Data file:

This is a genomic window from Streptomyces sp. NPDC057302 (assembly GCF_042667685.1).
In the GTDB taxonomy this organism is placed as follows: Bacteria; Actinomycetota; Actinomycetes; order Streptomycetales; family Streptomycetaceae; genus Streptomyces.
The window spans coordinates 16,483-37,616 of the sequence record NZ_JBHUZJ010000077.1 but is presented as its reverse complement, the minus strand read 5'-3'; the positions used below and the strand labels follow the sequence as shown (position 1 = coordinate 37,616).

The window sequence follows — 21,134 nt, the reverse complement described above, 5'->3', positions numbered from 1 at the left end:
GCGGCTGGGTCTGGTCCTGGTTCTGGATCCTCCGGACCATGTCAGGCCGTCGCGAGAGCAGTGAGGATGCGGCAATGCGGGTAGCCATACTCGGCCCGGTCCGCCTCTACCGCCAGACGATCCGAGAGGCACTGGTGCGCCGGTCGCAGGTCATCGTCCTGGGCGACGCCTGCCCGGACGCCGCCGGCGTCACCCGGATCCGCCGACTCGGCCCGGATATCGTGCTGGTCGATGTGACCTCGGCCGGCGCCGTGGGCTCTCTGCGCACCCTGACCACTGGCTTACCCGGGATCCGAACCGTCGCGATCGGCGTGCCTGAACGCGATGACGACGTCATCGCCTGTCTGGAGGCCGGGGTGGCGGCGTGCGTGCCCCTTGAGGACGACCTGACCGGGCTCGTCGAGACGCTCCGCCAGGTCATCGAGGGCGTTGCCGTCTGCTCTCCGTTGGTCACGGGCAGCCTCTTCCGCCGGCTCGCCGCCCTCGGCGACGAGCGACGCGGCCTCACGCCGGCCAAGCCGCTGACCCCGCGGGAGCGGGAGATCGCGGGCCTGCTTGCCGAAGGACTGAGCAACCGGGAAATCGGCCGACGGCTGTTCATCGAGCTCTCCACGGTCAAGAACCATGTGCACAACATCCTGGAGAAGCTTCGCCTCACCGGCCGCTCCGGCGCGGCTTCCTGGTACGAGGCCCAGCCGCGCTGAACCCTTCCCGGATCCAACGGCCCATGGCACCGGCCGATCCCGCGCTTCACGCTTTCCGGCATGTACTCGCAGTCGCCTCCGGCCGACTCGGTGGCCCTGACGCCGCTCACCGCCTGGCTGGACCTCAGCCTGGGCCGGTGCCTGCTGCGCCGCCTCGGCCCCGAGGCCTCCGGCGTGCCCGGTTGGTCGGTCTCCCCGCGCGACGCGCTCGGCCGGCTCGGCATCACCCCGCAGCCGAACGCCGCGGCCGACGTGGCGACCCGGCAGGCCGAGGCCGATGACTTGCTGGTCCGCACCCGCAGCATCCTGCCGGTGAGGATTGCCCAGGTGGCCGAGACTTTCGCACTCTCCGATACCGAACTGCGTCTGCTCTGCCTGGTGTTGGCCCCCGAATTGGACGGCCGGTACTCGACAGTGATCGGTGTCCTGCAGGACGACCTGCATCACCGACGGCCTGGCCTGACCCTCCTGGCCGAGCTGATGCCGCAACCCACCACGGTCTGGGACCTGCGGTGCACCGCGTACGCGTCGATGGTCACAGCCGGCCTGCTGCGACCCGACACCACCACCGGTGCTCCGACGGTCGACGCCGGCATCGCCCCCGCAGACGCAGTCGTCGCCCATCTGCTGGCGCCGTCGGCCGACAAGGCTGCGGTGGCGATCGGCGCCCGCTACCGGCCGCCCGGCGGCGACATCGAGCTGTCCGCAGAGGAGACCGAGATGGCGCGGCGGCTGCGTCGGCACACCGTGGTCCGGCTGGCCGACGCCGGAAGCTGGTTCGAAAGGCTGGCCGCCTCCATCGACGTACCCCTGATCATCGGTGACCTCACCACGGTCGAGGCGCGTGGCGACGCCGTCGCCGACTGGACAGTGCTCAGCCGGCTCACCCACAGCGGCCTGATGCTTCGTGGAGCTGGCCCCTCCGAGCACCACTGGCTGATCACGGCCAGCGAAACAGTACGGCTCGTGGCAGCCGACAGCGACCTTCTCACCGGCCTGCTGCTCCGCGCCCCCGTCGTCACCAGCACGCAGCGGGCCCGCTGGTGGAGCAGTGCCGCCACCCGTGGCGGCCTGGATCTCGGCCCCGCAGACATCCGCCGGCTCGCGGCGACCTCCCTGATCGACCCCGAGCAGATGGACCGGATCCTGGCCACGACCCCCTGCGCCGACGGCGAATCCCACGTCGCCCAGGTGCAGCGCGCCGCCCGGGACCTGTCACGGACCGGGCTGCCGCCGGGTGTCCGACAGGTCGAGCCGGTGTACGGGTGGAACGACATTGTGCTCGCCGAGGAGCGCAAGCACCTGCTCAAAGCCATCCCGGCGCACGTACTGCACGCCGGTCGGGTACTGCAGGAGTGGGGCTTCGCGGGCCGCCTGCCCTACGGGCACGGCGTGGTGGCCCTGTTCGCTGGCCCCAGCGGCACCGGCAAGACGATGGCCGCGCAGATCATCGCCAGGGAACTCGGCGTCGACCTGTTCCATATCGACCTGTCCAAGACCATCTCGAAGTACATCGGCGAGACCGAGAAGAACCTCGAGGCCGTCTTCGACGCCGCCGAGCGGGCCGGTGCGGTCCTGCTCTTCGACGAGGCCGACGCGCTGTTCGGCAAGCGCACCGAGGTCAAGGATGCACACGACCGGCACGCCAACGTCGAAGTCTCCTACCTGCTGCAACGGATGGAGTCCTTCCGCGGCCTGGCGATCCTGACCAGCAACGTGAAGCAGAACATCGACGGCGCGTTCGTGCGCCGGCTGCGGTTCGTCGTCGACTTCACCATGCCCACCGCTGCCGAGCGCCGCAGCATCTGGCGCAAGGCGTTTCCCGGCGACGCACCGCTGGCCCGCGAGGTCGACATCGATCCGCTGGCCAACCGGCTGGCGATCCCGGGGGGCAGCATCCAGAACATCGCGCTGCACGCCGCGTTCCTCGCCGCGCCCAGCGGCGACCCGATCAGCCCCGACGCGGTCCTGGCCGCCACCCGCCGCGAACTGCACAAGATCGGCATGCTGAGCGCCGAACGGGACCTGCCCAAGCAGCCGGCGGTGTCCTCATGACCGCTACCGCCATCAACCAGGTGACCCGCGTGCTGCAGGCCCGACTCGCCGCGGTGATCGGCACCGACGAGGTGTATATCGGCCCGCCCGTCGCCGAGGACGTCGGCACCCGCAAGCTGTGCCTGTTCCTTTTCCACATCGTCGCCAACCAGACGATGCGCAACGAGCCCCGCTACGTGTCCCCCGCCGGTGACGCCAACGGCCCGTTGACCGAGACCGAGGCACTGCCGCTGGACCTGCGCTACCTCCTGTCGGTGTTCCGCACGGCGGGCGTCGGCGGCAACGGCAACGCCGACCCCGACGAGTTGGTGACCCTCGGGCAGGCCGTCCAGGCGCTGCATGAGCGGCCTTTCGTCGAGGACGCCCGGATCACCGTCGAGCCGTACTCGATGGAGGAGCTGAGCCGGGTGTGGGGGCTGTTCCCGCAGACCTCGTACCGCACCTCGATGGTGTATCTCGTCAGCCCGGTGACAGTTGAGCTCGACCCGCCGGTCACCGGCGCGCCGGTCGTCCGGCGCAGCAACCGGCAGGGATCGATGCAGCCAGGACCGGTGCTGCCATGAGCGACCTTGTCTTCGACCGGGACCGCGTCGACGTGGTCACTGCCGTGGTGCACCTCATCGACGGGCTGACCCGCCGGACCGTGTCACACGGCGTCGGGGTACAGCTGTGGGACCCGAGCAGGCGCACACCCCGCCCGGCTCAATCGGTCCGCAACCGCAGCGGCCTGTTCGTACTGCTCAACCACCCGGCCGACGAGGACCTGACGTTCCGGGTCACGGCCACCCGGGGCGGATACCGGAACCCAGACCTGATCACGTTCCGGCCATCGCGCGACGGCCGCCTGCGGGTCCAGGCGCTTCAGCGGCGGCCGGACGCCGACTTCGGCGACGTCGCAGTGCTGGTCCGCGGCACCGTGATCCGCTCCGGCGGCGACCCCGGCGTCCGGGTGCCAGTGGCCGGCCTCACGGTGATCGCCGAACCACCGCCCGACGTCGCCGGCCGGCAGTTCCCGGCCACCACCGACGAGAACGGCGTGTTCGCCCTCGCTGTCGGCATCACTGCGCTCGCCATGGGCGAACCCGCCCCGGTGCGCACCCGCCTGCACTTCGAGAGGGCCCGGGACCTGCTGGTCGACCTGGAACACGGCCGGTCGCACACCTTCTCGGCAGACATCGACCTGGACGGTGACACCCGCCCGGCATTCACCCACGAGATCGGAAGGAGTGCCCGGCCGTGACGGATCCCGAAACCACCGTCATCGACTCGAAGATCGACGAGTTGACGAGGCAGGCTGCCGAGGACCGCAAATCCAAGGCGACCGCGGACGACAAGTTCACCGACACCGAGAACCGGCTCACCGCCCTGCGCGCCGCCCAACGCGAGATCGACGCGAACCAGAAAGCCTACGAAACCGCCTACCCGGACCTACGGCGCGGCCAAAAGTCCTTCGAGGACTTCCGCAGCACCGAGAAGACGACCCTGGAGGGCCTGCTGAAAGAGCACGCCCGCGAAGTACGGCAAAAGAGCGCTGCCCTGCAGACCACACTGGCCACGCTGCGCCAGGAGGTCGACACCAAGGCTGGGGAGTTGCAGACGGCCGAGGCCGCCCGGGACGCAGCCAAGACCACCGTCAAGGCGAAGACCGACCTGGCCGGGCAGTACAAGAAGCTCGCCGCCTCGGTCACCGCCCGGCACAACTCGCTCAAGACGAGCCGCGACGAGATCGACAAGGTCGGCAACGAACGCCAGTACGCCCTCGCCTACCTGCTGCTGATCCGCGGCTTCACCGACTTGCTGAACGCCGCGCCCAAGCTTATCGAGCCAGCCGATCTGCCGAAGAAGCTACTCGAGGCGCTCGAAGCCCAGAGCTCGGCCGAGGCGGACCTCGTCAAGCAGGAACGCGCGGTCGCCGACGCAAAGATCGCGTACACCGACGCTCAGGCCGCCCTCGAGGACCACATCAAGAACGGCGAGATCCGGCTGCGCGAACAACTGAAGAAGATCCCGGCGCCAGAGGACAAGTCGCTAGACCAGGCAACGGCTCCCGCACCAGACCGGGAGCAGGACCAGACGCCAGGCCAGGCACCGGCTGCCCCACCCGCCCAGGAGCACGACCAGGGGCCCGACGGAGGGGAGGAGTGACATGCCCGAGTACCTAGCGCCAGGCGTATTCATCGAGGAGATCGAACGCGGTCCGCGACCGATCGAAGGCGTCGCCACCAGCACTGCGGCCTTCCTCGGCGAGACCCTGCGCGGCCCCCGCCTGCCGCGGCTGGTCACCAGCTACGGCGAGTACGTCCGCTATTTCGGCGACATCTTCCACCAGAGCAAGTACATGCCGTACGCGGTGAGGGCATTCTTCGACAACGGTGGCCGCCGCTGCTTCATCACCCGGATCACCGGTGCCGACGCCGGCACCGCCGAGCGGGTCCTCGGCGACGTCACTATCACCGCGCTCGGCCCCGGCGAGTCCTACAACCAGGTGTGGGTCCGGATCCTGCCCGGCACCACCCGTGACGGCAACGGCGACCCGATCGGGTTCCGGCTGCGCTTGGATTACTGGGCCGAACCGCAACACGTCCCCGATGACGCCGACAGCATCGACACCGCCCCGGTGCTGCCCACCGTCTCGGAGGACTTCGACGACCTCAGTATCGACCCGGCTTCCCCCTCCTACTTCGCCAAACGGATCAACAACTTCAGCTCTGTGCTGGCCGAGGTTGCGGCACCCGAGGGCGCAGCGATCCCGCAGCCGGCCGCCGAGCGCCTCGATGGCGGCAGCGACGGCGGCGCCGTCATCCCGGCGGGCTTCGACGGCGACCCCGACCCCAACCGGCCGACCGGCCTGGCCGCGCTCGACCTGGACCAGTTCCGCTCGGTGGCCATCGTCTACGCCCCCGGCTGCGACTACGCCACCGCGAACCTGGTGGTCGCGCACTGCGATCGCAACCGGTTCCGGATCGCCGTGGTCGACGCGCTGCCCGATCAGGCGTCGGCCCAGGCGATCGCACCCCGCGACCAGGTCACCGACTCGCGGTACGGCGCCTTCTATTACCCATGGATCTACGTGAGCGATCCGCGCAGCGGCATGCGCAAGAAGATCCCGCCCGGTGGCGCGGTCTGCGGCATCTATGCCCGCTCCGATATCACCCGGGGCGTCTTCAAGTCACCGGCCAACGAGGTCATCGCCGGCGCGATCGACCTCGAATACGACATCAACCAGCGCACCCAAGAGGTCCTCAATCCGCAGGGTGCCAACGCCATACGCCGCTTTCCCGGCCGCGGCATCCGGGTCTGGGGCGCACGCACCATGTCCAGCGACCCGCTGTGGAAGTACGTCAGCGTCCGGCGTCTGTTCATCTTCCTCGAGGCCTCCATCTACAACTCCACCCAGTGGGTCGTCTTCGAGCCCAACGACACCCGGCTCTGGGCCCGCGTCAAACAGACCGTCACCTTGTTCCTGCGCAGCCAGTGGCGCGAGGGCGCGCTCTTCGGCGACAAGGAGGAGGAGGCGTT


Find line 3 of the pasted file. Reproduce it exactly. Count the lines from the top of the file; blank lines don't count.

The window spans coordinates 16,483-37,616 of the sequence record NZ_JBHUZJ010000077.1 but is presented as its reverse complement, the minus strand read 5'-3'; the positions used below and the strand labels follow the sequence as shown (position 1 = coordinate 37,616).